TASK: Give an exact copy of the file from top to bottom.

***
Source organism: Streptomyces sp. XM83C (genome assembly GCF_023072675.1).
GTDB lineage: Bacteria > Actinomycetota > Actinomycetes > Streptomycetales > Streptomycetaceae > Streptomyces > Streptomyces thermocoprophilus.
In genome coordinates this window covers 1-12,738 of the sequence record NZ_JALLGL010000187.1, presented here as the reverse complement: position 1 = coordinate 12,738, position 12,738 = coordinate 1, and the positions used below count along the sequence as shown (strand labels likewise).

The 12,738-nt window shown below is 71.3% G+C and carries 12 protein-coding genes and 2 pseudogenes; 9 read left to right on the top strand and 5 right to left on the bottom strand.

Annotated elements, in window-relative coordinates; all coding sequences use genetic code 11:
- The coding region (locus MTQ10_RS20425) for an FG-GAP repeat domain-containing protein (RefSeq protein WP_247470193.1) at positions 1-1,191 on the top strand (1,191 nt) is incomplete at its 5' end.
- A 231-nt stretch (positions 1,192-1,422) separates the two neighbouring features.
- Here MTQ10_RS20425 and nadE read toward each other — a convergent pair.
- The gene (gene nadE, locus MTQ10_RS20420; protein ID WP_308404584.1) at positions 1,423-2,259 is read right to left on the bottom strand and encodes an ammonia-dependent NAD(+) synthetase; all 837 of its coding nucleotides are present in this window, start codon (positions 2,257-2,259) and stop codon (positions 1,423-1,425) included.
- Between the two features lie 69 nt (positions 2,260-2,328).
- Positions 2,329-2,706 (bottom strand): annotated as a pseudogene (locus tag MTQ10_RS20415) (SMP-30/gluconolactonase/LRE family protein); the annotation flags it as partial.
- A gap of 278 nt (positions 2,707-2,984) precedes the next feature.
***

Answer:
Source organism: Streptomyces sp. XM83C (genome assembly GCF_023072675.1).
GTDB lineage: Bacteria > Actinomycetota > Actinomycetes > Streptomycetales > Streptomycetaceae > Streptomyces > Streptomyces thermocoprophilus.
In genome coordinates this window covers 1-12,738 of the sequence record NZ_JALLGL010000187.1, presented here as the reverse complement: position 1 = coordinate 12,738, position 12,738 = coordinate 1, and the positions used below count along the sequence as shown (strand labels likewise).

The 12,738-nt window shown below is 71.3% G+C and carries 12 protein-coding genes and 2 pseudogenes; 9 read left to right on the top strand and 5 right to left on the bottom strand.

Annotated elements, in window-relative coordinates; all coding sequences use genetic code 11:
- The coding region (locus MTQ10_RS20425) for an FG-GAP repeat domain-containing protein (RefSeq protein WP_247470193.1) at positions 1-1,191 on the top strand (1,191 nt) is incomplete at its 5' end.
- A 231-nt stretch (positions 1,192-1,422) separates the two neighbouring features.
- Here MTQ10_RS20425 and nadE read toward each other — a convergent pair.
- The gene (gene nadE, locus MTQ10_RS20420; protein ID WP_308404584.1) at positions 1,423-2,259 is read right to left on the bottom strand and encodes an ammonia-dependent NAD(+) synthetase; all 837 of its coding nucleotides are present in this window, start codon (positions 2,257-2,259) and stop codon (positions 1,423-1,425) included.
- Between the two features lie 69 nt (positions 2,260-2,328).
- Positions 2,329-2,706 (bottom strand): annotated as a pseudogene (locus tag MTQ10_RS20415) (SMP-30/gluconolactonase/LRE family protein); the annotation flags it as partial.
- A gap of 278 nt (positions 2,707-2,984) precedes the next feature.